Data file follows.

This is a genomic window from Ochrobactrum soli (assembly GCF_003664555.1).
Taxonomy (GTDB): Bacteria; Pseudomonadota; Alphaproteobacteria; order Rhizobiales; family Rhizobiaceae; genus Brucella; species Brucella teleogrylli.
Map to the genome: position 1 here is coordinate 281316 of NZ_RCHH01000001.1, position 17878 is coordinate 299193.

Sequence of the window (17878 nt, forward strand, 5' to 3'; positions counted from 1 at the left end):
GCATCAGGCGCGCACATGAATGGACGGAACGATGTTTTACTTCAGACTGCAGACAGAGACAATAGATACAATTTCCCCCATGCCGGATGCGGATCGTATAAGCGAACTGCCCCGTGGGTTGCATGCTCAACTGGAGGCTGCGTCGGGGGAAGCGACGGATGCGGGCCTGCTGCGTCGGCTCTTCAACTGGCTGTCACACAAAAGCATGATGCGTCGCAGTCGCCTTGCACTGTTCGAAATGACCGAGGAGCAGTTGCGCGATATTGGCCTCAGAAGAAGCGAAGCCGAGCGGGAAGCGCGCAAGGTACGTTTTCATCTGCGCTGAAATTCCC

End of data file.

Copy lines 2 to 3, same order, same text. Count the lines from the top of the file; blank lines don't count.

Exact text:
Taxonomy (GTDB): Bacteria; Pseudomonadota; Alphaproteobacteria; order Rhizobiales; family Rhizobiaceae; genus Brucella; species Brucella teleogrylli.
Map to the genome: position 1 here is coordinate 281316 of NZ_RCHH01000001.1, position 17878 is coordinate 299193.